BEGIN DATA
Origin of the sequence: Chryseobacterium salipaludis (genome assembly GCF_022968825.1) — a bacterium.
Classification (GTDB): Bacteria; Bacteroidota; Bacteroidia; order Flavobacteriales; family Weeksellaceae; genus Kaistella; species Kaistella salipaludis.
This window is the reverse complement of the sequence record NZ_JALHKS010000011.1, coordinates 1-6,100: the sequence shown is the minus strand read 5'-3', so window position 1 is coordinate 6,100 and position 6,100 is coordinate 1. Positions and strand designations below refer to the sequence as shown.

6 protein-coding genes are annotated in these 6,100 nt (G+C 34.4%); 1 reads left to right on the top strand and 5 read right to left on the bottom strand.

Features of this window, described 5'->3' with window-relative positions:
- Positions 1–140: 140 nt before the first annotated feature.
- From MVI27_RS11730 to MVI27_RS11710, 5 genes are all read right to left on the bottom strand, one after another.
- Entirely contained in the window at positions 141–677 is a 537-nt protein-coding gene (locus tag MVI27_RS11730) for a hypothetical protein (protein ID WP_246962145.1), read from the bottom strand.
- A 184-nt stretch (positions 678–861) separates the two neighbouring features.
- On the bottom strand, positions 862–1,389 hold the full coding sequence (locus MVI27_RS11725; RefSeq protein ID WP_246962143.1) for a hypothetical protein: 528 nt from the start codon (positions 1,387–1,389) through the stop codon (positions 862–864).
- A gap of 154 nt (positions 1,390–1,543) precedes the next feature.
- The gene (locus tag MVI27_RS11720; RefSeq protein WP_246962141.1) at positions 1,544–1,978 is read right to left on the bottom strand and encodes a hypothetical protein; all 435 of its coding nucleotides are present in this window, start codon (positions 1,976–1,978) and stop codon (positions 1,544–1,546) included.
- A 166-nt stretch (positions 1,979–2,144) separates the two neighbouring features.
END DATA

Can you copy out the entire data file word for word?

Origin of the sequence: Chryseobacterium salipaludis (genome assembly GCF_022968825.1) — a bacterium.
Classification (GTDB): Bacteria; Bacteroidota; Bacteroidia; order Flavobacteriales; family Weeksellaceae; genus Kaistella; species Kaistella salipaludis.
This window is the reverse complement of the sequence record NZ_JALHKS010000011.1, coordinates 1-6,100: the sequence shown is the minus strand read 5'-3', so window position 1 is coordinate 6,100 and position 6,100 is coordinate 1. Positions and strand designations below refer to the sequence as shown.

6 protein-coding genes are annotated in these 6,100 nt (G+C 34.4%); 1 reads left to right on the top strand and 5 read right to left on the bottom strand.

Features of this window, described 5'->3' with window-relative positions:
- Positions 1–140: 140 nt before the first annotated feature.
- From MVI27_RS11730 to MVI27_RS11710, 5 genes are all read right to left on the bottom strand, one after another.
- Entirely contained in the window at positions 141–677 is a 537-nt protein-coding gene (locus tag MVI27_RS11730) for a hypothetical protein (protein ID WP_246962145.1), read from the bottom strand.
- A 184-nt stretch (positions 678–861) separates the two neighbouring features.
- On the bottom strand, positions 862–1,389 hold the full coding sequence (locus MVI27_RS11725; RefSeq protein ID WP_246962143.1) for a hypothetical protein: 528 nt from the start codon (positions 1,387–1,389) through the stop codon (positions 862–864).
- A gap of 154 nt (positions 1,390–1,543) precedes the next feature.
- The gene (locus tag MVI27_RS11720; RefSeq protein WP_246962141.1) at positions 1,544–1,978 is read right to left on the bottom strand and encodes a hypothetical protein; all 435 of its coding nucleotides are present in this window, start codon (positions 1,976–1,978) and stop codon (positions 1,544–1,546) included.
- A 166-nt stretch (positions 1,979–2,144) separates the two neighbouring features.